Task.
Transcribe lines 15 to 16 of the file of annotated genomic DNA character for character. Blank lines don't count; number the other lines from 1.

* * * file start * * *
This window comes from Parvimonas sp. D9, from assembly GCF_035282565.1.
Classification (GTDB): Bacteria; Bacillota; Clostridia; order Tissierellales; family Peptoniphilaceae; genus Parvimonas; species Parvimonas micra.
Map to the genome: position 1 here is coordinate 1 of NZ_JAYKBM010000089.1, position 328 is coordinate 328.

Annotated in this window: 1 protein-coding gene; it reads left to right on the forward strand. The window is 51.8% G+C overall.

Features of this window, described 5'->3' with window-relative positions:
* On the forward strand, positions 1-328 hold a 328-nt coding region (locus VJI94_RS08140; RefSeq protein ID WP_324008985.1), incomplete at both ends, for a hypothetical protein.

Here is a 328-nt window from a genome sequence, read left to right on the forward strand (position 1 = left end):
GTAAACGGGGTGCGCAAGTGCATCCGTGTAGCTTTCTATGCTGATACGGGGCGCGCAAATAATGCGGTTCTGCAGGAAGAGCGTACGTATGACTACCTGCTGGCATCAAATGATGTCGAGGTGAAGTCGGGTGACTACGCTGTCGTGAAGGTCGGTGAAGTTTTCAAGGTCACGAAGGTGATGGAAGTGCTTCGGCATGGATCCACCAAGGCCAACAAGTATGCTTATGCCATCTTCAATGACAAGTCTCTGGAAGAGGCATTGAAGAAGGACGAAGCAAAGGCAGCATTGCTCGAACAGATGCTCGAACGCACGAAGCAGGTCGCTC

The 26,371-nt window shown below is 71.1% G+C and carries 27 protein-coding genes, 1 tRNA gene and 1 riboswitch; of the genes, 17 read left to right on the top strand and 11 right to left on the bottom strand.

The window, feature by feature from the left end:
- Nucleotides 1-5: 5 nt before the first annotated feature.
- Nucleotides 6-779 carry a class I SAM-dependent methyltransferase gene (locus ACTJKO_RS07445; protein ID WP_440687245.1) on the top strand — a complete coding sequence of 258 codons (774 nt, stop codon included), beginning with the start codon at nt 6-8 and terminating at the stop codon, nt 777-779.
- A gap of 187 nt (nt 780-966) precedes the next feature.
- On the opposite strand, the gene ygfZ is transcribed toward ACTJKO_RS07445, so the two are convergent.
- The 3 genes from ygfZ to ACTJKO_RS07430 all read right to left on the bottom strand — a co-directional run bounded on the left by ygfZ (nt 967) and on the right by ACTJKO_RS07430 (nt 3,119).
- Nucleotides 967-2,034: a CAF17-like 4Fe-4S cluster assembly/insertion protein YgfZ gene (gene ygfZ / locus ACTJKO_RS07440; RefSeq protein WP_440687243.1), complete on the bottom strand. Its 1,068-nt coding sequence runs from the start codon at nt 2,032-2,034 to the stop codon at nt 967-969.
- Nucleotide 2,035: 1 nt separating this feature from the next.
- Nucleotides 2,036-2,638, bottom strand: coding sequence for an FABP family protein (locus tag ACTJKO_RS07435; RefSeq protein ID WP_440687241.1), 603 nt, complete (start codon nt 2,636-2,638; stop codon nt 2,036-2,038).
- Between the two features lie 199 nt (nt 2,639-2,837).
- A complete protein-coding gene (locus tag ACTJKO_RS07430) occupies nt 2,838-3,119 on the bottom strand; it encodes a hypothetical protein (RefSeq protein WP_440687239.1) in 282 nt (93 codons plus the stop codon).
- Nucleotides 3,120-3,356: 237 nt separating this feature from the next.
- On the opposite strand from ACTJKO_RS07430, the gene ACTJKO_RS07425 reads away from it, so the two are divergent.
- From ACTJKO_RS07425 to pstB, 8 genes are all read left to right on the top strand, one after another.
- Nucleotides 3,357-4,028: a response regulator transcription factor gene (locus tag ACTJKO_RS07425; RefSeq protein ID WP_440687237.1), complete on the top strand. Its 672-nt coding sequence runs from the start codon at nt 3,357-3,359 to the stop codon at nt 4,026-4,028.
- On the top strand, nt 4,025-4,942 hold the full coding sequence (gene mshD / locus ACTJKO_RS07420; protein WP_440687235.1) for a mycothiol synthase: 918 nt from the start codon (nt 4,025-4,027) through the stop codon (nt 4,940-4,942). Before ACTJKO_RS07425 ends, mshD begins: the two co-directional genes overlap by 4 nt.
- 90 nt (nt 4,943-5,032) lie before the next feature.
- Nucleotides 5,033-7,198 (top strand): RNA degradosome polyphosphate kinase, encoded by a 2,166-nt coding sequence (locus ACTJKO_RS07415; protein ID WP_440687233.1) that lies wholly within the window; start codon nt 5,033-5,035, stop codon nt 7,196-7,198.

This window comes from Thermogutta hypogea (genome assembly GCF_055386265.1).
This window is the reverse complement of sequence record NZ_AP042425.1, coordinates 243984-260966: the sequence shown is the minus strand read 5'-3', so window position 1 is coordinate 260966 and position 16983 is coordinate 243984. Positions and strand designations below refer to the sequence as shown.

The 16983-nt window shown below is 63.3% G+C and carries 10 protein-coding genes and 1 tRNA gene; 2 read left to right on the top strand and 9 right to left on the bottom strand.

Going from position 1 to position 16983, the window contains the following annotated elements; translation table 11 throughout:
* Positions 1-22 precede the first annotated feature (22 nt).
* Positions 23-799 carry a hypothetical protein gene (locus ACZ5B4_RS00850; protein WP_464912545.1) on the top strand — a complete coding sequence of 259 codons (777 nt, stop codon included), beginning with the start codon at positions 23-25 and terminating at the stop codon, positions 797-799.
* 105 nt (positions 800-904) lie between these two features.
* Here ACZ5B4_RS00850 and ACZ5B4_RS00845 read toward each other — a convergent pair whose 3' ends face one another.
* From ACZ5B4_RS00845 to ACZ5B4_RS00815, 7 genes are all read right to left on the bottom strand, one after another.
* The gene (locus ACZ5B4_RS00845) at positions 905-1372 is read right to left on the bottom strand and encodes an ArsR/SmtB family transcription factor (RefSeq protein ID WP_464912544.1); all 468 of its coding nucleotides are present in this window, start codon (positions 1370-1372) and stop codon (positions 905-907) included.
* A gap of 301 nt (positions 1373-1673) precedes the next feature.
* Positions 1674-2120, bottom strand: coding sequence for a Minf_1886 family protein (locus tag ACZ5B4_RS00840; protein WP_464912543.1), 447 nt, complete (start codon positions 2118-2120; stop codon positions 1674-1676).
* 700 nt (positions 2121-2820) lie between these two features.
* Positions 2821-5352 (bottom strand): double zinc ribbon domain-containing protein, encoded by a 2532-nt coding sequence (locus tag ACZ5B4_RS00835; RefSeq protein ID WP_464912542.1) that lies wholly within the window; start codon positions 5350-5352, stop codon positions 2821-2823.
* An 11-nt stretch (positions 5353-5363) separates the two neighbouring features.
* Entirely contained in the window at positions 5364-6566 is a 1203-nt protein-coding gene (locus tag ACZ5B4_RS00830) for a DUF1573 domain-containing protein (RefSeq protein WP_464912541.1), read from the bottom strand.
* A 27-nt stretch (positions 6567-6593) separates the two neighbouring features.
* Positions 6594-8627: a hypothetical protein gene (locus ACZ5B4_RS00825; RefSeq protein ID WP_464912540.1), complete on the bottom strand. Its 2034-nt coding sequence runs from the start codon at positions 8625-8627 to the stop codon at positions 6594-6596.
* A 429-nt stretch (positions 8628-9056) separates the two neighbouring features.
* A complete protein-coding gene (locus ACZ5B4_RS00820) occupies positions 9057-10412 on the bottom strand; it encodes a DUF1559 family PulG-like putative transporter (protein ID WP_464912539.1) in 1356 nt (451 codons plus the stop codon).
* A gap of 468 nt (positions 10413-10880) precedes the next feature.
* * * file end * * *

- The 3 genes from ygfZ to ACTJKO_RS07430 all read right to left on the bottom strand — a co-directional run bounded on the left by ygfZ (nt 967) and on the right by ACTJKO_RS07430 (nt 3,119).
- Nucleotides 967-2,034: a CAF17-like 4Fe-4S cluster assembly/insertion protein YgfZ gene (gene ygfZ / locus ACTJKO_RS07440; RefSeq protein WP_440687243.1), complete on the bottom strand. Its 1,068-nt coding sequence runs from the start codon at nt 2,032-2,034 to the stop codon at nt 967-969.